Vaccine Composition

The Influenza Vaccine Formulation process:

In February (for the NH) and September (for SH) WHO convenes a consultation involving the five major influenza centres (one here in Australia), three major regulatory authorities (including Australia’s TGA) and other experts, to review all of the available information on influenza, epidemiological, antigenic and genetic at that time and to recommend the most appropriate formulation for the coming season’s vaccine. This often results in at least one of the three component strains being updated since the previous six monthly meeting.

Shortly after the WHO recommendations regarding vaccine formulation are made (2017 SH published at: regional or national committees are convened to ratify the recommendation as relevant to their jurisdiction (the Australian Influenza Vaccine Committee met on 13th October 2016, (last year's decision at: and to then extend the recommendation, which is made based on analysis of laboratory reference strains, into one that selects actual viruses that have been derived in a way acceptable to regulatory agencies (ie viruses with a ‘clean’ pedigree and the antigenic characteristic of the reference strains). Requirements for laboratory reference reagents necessary for vaccine standardisation and quality control are also set at that time. Where new strains are incorporated into the formulation it is necessary to then improve their growth characteristics, in an approved laboratory, so that they will meet manufacturers’ requirements and for regulatory authorities to prepare the reference reagents. Once they receive the strains the manufacturers then need to fine-tune their production processes to reach adequate yields – different viruses can have different growth characteristics and processing requirements. These are all time-consuming activities, particularly when the formulation involves two new strains.

Influenza Vaccine Composition 2017 - Southern Hemisphere/Australia

The formulation of influenza vaccines for use in Australia is determined each year by the Australian Influenza Vaccine Committee (AIVC) based on information and recommendations from the World Health Organization (WHO).  A meeting of the AIVC was held on 8 October 2015 where the expert committee reviewed and evaluated data related to epidemiology, antigenic and genetic characteristics of recent influenza isolates circulating in Australia and the Southern Hemisphere, serological responses to 2014-2015 vaccines, and the availability of candidate vaccines viruses and reagents. The committee recommended that the TGA should adopt the September WHO recommendations; the trivalent influenza vaccine components for the Australian 2016 influenza season should contain the following:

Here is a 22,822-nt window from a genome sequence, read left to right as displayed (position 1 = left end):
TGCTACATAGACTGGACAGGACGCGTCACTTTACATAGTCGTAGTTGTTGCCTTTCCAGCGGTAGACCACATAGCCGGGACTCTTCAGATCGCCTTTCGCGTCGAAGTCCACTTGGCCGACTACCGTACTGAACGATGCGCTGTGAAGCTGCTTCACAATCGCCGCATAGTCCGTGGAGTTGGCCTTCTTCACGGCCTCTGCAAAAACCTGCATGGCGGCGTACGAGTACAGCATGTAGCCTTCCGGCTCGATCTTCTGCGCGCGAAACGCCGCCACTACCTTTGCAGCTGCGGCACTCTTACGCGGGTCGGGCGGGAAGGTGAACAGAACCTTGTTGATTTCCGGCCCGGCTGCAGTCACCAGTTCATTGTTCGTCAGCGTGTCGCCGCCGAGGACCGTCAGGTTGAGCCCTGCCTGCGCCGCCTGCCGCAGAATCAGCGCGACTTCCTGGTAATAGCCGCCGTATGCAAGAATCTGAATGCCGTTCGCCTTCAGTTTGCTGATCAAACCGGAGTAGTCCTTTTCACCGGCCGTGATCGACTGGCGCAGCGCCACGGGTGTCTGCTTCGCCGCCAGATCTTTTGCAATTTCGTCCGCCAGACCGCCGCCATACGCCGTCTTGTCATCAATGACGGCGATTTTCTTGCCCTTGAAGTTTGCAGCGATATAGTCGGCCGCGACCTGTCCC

The influenza vaccine for the Australian 2017 influenza season contains the following three virus strains:

  • A (H1N1): an A/Michigan/45/2015 (H1N1)pdm09 like virus
  • A (H3N2): an A/Hong Kong/4801/2014 (H3N2) like virus*
  • B: a B/Brisbane/60/2008 like virus

Quadrivalent vaccines should contain viruses listed above, plus the additional B virus:

  • B/Phuket/3073/2013 like virus.

1.     WHO 2017 Southern Hemisphere recommendation 

2.    Therapeutic Good Administration (TGA), Australian Influenza Vaccine Committee (AIVC) recommendations for influenza vaccine composition in 2017: TGA / AIVC Recommendations


Influenza Vaccine Composition 2017/18 - Northern Hemisphere

The World Health Organisation (WHO) has just announced its recommended formulation for influenza vaccines to be used in the Northern Hemisphere winter 2017-18. This follows  a  3-day WHO Consultation with Advisers from WHO CCs and WHO ERLs based on year-round surveillance by the WHO Global Influenza Surveillance and Response System (GISRS).

It is recommended that trivalent vaccines for use in the 2017-2018 northern hemisphere influenza season contain the following:
– an A/Michigan/45/2015 (H1N1)pdm09-like virus;
– an A/Hong Kong/4801/2014 (H3N2)-like virus; and
– a B/Brisbane/60/2008-like virus.
It is recommended that quadrivalent vaccines containing two influenza B viruses contain the above three viruses and a B/Phuket/3073/2013-like virus.

Available candidate vaccine viruses following the above recommendation and the full technical reports can be found at:

In addition, the review on vaccine viruses for zoonotic influenza vaccine development is updated through the WHO Consultation:

The availability of candidate vaccine viruses of seasonal influenza vaccines, and of other subtypes of influenza for pandemic preparedness purposes can be found at:

Last updated:  7 March 2017